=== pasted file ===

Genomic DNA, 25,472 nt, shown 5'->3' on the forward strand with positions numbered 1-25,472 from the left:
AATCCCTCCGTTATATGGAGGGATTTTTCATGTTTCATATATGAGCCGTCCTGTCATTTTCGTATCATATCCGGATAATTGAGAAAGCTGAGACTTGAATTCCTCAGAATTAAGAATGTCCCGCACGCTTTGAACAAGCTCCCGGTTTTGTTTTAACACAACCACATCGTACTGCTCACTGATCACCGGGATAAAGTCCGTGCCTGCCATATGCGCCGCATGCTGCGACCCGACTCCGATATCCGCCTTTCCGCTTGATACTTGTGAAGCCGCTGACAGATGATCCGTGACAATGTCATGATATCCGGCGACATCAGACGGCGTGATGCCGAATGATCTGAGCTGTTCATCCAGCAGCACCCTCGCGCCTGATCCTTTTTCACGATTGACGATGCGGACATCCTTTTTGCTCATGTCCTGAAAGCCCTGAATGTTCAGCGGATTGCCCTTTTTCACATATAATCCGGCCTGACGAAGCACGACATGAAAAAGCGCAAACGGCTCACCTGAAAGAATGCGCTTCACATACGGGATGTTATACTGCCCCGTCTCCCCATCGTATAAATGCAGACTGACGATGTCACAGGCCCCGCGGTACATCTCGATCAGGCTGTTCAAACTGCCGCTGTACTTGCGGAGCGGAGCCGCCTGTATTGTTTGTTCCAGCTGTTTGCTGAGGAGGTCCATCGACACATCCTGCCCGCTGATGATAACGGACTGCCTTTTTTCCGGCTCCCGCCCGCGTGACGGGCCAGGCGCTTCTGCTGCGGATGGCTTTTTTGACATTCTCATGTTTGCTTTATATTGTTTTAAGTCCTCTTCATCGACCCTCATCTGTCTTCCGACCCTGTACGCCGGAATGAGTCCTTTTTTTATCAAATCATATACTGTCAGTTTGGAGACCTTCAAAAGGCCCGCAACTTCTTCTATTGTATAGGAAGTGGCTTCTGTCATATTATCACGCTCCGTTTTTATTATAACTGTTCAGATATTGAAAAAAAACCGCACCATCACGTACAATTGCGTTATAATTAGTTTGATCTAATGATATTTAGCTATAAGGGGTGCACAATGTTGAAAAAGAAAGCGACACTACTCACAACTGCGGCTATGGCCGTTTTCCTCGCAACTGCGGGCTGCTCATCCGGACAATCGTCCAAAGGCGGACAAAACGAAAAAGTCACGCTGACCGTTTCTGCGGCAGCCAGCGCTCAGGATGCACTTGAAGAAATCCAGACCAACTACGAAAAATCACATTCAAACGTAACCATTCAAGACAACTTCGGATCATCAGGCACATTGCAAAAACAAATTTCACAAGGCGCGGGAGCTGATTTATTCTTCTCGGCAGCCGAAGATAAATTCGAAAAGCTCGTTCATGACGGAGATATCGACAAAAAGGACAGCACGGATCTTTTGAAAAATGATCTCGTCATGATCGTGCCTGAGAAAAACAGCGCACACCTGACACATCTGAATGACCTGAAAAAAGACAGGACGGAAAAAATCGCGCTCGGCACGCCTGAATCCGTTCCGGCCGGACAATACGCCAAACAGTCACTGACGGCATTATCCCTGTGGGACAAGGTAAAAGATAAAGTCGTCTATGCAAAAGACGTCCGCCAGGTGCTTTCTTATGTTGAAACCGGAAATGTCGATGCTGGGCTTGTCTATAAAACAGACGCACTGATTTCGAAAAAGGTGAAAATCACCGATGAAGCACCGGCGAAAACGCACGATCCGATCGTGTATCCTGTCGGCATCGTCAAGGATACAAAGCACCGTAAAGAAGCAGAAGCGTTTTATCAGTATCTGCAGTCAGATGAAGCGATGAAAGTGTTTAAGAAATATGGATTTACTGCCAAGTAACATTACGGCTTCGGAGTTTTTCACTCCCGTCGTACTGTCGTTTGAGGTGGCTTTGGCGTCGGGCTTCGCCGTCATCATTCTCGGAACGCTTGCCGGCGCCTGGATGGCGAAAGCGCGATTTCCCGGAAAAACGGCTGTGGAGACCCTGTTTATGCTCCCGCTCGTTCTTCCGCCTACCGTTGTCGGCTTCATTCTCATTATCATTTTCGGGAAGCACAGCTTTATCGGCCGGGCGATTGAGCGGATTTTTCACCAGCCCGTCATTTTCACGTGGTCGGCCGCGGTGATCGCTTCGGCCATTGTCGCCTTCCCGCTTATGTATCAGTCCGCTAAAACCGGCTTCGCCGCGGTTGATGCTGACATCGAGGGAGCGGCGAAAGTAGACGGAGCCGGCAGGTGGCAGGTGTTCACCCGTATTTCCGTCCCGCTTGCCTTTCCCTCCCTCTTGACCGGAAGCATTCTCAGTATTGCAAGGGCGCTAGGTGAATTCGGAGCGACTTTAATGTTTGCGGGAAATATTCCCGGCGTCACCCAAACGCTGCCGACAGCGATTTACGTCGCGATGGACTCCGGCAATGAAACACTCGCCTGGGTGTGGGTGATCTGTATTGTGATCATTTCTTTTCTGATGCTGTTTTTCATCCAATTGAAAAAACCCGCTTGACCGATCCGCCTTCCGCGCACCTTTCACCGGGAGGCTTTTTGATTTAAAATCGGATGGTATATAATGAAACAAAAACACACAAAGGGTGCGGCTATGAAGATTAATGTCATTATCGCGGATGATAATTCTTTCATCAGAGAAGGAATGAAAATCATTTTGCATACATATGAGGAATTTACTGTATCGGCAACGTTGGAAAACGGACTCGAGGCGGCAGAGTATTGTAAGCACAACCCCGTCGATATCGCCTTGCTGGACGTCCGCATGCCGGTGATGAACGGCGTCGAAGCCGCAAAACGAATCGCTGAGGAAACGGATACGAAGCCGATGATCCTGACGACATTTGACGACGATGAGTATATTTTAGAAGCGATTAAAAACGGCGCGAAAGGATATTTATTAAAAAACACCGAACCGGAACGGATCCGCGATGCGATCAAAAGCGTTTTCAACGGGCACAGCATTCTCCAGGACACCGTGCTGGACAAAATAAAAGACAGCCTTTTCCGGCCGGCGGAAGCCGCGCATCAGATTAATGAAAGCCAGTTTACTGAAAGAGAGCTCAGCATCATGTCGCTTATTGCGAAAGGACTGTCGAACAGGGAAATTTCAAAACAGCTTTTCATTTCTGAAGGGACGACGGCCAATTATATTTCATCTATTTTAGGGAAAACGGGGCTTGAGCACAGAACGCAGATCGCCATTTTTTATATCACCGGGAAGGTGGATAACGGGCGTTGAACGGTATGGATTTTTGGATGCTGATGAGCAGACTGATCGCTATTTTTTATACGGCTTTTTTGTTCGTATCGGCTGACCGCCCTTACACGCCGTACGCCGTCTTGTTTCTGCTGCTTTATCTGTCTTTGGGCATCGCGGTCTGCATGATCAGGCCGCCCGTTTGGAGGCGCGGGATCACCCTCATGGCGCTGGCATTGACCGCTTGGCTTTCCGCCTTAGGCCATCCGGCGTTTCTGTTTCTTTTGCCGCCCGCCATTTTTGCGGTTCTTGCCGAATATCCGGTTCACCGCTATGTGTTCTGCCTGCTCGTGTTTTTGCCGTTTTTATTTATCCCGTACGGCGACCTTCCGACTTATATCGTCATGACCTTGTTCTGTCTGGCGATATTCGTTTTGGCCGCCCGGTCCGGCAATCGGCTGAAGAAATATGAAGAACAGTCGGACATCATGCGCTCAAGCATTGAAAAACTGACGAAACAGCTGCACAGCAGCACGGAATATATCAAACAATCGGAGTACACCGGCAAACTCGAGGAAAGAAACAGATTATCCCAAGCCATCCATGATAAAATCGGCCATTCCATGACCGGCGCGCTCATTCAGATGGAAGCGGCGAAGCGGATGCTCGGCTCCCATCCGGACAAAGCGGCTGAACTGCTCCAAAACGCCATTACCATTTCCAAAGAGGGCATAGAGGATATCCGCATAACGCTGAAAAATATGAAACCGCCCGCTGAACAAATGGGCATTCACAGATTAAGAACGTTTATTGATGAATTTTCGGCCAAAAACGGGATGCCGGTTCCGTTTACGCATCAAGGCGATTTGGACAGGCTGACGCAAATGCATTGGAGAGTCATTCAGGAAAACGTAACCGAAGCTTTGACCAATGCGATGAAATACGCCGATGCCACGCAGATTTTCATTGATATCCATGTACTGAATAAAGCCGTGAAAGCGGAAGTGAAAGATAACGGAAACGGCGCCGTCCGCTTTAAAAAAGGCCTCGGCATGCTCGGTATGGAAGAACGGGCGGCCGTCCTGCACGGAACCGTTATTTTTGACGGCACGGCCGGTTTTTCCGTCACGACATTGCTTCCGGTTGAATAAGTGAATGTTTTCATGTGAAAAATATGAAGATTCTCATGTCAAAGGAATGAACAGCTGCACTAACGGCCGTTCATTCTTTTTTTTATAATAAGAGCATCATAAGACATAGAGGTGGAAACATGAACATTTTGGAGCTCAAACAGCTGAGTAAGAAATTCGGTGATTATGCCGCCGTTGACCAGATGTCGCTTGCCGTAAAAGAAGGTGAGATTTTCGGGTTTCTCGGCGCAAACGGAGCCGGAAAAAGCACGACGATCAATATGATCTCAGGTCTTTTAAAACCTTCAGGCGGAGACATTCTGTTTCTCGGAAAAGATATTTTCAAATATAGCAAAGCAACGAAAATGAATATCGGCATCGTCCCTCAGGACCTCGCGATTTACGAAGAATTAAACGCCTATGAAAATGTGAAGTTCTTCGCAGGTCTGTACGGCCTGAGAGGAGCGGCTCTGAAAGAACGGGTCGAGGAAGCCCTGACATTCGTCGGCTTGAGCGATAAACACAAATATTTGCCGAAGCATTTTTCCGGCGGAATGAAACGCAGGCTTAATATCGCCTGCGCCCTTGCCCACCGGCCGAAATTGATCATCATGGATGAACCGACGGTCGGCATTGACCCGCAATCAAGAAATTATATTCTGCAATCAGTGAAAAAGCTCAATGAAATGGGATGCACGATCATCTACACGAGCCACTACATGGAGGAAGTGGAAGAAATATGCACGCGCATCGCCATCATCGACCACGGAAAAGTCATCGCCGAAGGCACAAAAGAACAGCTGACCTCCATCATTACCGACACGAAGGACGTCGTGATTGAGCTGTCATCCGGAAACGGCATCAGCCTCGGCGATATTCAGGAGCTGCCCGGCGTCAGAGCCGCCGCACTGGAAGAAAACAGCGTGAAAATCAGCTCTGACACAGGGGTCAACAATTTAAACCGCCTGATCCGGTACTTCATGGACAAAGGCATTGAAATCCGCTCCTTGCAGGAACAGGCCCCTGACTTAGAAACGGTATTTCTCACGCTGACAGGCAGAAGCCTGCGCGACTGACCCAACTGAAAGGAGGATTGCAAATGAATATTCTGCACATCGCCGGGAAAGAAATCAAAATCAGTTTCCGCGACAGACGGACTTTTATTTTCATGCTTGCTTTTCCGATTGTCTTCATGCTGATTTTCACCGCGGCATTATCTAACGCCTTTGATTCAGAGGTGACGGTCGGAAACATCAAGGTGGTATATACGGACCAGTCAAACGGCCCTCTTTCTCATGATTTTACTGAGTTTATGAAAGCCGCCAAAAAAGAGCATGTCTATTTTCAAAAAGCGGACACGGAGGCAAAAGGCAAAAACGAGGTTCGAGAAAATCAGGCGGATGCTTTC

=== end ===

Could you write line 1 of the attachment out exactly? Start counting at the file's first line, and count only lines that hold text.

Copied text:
Genomic DNA, 25,472 nt, shown 5'->3' on the forward strand with positions numbered 1-25,472 from the left: